03/18/2010 05:12 am ET Updated May 25, 2011

We the Populists: How to Make Taxpayer Funded Bailouts Toxic

Those creative folks at SEIU (Service Employees International Union) have done it again. They are flooding the switchboards at Goldman Sachs, telling them that union workers are tired of bailing out the companies that are eliminating American jobs.

Want to join in the fun? Call Goldman's executive offices at (212) 902-1000, and tell them that nobody makes big profits at public expense while 10.2 percent of Americans are unemployed.

The idea here is to make the "transaction costs," as business people say, of using public dollars so high that Wall Street firms will think twice before feeding at the public trough again. Better to face their peers at Deustche Bank, ING, and Societe Internationale before pulling a switcheroo on the American taxpayer -- begging with one hand and skimming with the other. Being publicly shamed can be a deterrent, especially when your nose is rubbed in it.

Oh dear, but then we'll be accused of being "populists." Have you noticed how "populism" has become the dirty word du jour? As though what the people think is irrelevant, or even worse, stupid? Check how patronizing the pundits are when they use the term.

Populism in my history books was a good thing, started in the late 1800s when a Kansan named Mary Lease reputedly urged farmers to "raise less corn and more hell." She helped lead a movement to fight back against the concentrated economic interests that were destroying the quality of life of the average American--most of whom were farmers.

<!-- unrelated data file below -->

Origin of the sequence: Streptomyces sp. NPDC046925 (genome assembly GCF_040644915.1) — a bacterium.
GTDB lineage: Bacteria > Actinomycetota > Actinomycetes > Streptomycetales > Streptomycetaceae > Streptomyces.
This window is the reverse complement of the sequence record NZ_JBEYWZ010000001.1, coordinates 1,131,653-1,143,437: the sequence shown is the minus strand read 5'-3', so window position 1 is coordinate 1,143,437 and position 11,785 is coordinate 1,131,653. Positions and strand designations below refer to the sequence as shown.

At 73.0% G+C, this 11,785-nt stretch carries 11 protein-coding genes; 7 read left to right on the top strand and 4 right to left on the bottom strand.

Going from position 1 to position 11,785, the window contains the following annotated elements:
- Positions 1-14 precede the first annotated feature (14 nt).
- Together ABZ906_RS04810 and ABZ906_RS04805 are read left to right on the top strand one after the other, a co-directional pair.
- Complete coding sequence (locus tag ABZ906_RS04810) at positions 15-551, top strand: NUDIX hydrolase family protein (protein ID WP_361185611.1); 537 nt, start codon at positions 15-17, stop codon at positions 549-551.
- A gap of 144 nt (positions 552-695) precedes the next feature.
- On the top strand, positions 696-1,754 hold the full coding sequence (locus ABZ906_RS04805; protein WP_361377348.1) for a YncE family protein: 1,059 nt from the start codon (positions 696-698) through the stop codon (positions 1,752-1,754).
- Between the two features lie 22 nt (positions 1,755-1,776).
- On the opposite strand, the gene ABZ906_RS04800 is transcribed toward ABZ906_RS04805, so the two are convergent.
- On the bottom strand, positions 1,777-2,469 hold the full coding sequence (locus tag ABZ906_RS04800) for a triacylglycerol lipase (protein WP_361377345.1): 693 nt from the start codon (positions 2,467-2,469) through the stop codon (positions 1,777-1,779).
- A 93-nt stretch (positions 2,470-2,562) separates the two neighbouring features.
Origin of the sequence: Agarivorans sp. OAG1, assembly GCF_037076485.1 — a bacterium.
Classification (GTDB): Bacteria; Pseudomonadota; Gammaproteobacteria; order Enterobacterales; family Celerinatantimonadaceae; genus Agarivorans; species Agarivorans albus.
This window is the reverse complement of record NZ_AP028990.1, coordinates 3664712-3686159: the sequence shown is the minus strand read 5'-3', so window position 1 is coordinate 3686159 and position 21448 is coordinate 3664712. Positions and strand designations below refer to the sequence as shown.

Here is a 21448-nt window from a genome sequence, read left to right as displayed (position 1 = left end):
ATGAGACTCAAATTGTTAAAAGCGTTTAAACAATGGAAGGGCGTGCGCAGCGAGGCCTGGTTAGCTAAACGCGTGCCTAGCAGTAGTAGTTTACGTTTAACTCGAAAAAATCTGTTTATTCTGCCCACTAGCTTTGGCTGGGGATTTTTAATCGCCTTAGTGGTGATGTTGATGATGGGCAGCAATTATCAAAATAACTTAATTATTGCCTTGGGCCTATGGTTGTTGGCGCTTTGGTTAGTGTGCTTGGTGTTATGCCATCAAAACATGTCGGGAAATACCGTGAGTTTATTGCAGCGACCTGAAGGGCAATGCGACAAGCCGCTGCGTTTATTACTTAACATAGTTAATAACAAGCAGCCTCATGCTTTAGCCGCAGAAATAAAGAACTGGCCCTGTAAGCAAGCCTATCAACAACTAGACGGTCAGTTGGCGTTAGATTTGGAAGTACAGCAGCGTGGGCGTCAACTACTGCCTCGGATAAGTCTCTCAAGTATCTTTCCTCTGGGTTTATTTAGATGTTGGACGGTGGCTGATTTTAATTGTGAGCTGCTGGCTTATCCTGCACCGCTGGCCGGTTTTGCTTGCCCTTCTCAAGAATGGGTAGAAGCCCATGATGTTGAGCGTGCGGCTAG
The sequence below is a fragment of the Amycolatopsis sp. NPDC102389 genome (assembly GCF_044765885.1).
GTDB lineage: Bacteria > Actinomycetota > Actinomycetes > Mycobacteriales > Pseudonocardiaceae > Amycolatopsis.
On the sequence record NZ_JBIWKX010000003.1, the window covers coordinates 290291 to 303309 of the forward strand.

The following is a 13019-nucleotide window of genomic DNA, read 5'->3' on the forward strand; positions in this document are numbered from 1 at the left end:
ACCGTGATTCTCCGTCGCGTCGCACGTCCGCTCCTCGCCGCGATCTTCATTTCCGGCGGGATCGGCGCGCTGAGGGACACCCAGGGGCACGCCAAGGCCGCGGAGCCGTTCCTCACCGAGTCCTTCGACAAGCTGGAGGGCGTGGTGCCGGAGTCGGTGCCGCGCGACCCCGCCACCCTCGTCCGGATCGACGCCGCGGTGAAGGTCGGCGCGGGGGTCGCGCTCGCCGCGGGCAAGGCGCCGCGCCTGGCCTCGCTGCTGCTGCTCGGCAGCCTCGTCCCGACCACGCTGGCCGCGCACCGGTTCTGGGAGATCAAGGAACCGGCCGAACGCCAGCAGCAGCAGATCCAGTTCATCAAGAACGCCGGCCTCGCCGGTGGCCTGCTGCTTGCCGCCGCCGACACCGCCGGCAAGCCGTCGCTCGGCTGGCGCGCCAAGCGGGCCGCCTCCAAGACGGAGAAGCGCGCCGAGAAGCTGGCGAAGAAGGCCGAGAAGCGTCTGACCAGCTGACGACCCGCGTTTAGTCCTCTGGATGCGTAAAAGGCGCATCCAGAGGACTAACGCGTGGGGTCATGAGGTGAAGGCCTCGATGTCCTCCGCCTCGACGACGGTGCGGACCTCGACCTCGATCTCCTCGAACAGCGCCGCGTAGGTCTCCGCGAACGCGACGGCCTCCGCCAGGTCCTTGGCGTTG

Her motto? "Wall Street owns the country. It is no longer a government of the people, by the people, and for the people, but a government of Wall Street, by Wall Street, and for Wall Street." Sounds as relevant today as it was more than a century ago.

Unfortunately, the populist movement has often been portrayed as synonymous with racism and nativism, as though other political groups in America at that time were not infected with the same biases. They were. Yet it is only in a politics where the overall good of the people counts for something that the social fabric will stay strong. Once it unravels, the only other option is revolution.

That reminds me of those greatest populists of all time, the framers of the American Constitution. We tend to forget this, but according to Professor Akhil Reed Amar of Yale Law School, the ratification of the Constitution was "the most . . . populist event the Earth had ever seen."

Funny how those words "We the People" keep recurring in American history. Sometimes, a little pitchfork-waving is for the common good.